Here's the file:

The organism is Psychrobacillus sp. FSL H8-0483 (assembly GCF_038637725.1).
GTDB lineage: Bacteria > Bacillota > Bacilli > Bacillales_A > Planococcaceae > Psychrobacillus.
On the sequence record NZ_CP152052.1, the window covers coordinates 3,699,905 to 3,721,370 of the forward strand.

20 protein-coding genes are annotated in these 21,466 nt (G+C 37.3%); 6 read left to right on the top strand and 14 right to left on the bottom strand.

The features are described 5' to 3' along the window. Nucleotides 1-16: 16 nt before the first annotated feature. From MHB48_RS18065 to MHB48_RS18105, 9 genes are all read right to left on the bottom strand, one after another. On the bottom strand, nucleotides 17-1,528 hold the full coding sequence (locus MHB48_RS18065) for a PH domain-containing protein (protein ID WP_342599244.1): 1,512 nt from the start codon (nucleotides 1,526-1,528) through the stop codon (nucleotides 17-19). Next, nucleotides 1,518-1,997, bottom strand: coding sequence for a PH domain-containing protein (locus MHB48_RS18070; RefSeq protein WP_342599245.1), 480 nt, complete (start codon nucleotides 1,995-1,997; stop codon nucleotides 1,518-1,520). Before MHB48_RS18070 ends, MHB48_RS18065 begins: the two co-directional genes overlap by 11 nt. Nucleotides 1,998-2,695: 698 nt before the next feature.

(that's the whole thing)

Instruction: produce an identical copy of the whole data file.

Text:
The organism is Psychrobacillus sp. FSL H8-0483 (assembly GCF_038637725.1).
GTDB lineage: Bacteria > Bacillota > Bacilli > Bacillales_A > Planococcaceae > Psychrobacillus.
On the sequence record NZ_CP152052.1, the window covers coordinates 3,699,905 to 3,721,370 of the forward strand.

20 protein-coding genes are annotated in these 21,466 nt (G+C 37.3%); 6 read left to right on the top strand and 14 right to left on the bottom strand.

The features are described 5' to 3' along the window. Nucleotides 1-16: 16 nt before the first annotated feature. From MHB48_RS18065 to MHB48_RS18105, 9 genes are all read right to left on the bottom strand, one after another. On the bottom strand, nucleotides 17-1,528 hold the full coding sequence (locus MHB48_RS18065) for a PH domain-containing protein (protein ID WP_342599244.1): 1,512 nt from the start codon (nucleotides 1,526-1,528) through the stop codon (nucleotides 17-19). Next, nucleotides 1,518-1,997, bottom strand: coding sequence for a PH domain-containing protein (locus MHB48_RS18070; RefSeq protein WP_342599245.1), 480 nt, complete (start codon nucleotides 1,995-1,997; stop codon nucleotides 1,518-1,520). Before MHB48_RS18070 ends, MHB48_RS18065 begins: the two co-directional genes overlap by 11 nt. Nucleotides 1,998-2,695: 698 nt before the next feature.